A bill that would make the teaching of Mandarin compulsory in all schools in Panama has passed the first of three readings in the Panamanian National Assembly.
In looking for details on this, I found a document on the Panamanian National Assembly’s Web site from September 5, 2005: Que Establece la Enseñanza Obligatoria del Idioma Mandarín, en los Centros Educativos Oficiales y Particulares del Primer y Segundo Nivel de Enseñanza y Se Dictan Otras Disposiciones (PDF).
If that represents the draft that was passed yesterday, here is a quote that may provide important information:
El Ministerio de Educación establecerá la carga horaria necesaria, que garantice el aprendizaje efectivo del idioma desde los primeros niveles de enseñanza, lo cual implica que el estudiante que culmina el bachillerato pueda comunicarse verbalmente y por escrito en mandarín. (emphasis added)
So this isn’t just for spoken Mandarin. Students who gain a bachillerato would be expected to be able to not only speak but also write Mandarin. (Can someone help clarify just what level a bachillerato represents?)
As much as I would like for more people around the world to learn Mandarin, it’s necessary to be blunt here: If the legislators and educators of Panama expect all of that country’s students to achieve literacy in Mandarin through Chinese characters, they are not only living in a fantasy world but also setting up what will certainly be a monumental and expensive failure. If this means, as it probably does, literacy in Chinese characters, the students of Panama have a whole world of frustration waiting for them.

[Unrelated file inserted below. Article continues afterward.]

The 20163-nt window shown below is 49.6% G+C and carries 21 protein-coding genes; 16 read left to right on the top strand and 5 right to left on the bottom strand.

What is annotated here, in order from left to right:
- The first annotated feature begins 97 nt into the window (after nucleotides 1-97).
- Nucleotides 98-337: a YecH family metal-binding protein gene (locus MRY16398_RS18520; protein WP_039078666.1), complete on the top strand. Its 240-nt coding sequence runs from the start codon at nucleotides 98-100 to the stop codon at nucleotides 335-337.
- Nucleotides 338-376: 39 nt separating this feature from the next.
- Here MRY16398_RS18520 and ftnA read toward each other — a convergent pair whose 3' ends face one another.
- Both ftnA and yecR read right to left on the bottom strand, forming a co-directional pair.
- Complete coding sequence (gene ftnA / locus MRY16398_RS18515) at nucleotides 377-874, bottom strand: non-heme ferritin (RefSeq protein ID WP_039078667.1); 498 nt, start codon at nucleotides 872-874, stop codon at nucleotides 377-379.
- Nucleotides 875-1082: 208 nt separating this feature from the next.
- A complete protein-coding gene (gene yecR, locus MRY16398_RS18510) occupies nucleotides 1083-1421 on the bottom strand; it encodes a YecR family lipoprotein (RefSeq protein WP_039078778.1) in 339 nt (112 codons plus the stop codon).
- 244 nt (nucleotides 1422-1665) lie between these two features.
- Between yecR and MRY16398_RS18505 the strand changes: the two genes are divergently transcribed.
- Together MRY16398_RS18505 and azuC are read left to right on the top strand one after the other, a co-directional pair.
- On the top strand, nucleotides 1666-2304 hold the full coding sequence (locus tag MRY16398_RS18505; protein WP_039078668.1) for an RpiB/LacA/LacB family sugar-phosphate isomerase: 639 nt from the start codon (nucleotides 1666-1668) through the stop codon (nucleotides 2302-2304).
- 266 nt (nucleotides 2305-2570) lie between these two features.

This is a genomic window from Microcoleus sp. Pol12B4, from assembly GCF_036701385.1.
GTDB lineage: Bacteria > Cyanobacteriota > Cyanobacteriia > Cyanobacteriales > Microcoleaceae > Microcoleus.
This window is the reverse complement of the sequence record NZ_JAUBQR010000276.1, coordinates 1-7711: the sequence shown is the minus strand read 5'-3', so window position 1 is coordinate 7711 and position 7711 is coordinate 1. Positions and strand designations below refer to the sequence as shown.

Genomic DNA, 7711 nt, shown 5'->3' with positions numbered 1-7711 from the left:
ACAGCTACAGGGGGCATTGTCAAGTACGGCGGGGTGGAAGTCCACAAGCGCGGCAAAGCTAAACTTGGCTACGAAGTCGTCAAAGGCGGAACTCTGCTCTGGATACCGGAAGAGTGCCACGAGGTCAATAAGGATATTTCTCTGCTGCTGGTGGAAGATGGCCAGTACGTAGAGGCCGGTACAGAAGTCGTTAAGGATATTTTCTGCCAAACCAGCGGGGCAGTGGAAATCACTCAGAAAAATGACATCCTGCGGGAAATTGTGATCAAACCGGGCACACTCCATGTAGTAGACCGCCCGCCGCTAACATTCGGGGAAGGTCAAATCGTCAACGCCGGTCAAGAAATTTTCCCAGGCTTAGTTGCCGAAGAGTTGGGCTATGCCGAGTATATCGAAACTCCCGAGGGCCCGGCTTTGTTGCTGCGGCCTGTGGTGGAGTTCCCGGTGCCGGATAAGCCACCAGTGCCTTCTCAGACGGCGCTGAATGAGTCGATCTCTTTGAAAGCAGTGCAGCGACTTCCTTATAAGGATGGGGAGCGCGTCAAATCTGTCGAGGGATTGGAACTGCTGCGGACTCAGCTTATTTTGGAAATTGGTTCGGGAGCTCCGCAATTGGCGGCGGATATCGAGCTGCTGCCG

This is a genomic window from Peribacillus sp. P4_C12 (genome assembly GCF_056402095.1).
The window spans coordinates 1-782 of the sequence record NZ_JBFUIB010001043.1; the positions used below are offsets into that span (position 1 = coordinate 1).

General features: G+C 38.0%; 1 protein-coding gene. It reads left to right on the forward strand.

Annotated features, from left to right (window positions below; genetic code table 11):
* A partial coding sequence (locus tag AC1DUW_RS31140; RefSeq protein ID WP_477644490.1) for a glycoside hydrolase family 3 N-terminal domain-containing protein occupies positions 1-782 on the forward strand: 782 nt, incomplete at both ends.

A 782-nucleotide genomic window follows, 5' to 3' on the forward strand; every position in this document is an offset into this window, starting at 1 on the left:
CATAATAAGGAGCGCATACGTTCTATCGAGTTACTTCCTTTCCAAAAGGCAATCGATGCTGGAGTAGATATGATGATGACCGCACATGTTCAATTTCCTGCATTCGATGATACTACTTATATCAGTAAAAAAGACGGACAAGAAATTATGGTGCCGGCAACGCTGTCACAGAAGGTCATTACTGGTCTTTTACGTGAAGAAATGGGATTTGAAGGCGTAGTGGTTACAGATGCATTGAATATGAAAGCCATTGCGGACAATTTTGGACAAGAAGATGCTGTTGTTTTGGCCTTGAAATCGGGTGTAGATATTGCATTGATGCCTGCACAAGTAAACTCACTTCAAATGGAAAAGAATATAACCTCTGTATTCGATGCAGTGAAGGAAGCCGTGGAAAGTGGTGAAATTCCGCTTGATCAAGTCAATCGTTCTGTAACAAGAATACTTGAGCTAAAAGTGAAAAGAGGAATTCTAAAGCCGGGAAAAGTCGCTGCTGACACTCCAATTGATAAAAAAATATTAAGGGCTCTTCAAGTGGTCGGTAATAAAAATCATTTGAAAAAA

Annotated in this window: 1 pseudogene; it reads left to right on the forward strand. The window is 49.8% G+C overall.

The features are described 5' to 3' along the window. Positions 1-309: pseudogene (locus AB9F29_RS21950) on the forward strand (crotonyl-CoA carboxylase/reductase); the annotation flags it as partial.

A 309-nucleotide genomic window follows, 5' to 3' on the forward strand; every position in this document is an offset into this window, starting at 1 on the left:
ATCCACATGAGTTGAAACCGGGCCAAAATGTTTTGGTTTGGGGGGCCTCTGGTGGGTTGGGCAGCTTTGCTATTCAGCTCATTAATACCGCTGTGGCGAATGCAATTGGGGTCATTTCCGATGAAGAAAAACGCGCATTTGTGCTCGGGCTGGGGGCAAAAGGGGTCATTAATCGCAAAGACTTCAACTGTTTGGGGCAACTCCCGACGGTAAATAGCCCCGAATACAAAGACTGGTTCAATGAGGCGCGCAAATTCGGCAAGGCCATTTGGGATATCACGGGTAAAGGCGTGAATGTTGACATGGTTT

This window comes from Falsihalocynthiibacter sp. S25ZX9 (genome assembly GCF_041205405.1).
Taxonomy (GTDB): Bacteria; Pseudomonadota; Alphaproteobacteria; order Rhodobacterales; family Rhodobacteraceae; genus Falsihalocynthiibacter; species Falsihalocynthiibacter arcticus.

Certainly some students will succeed. But the percent who do will never make it into double digits. Moreover, requiring Mandarin for everyone is not practical but a massive overestimation of the need for Panamanians to be able to communicate in Mandarin. I do not say that is how things ought to be, just that that is how they are … and how they will remain for many years to come. From a practical point of view, which is what legislators ought to be taking when imposing universal requirements, having a high level of English matters much, much more than having a high level of Mandarin, though certainly programs need to be widely available to provide students with the choice to learn Mandarin.
For another approach to the question of achieving literacy in Mandarin, let’s look at the case of Singapore. The majority of those in the city-state are ethnic Chinese, many of whom are native speakers of various Sinitic languages. There’s no shortage of money for education; and there’s no shortage of Mandarin classes or teachers. Official statistics there state that in the year 2000:
- 82.2 percent of the literate ethnic Chinese population was literate in at least Mandarin
- 0.7 percent of the literate ethnic Indian population was literate in at least Mandarin
- 0.3 percent of the literate ethnic Malay population was literate in at least Mandarin
If nearly 20 percent of Singapore’s literate ethnic Chinese population is not literate in Mandarin, and less than 1 percent of the literate ethnic Malay and Indian populations is literate in Mandarin, what chance does Panama think it has of having this succeed with its own decidedly non-Chinese population?
Note: It’s going to be a little tricky to figure out the details of some of Panama’s plan because references to “China” may well be to Taiwan, which Panama recognizes as the Republic of China. So sometimes “China” will mean China (PRC), and sometimes “China” will mean Taiwan (ROC). Expect confusion in news stories about this.
- Panama schools to teach Chinese, BBC, December 7, 2007
- Singapore Census of Population, 2000: Advance Data Release No. 3 — Literacy and Language (PDF), government of Singapore, December 2000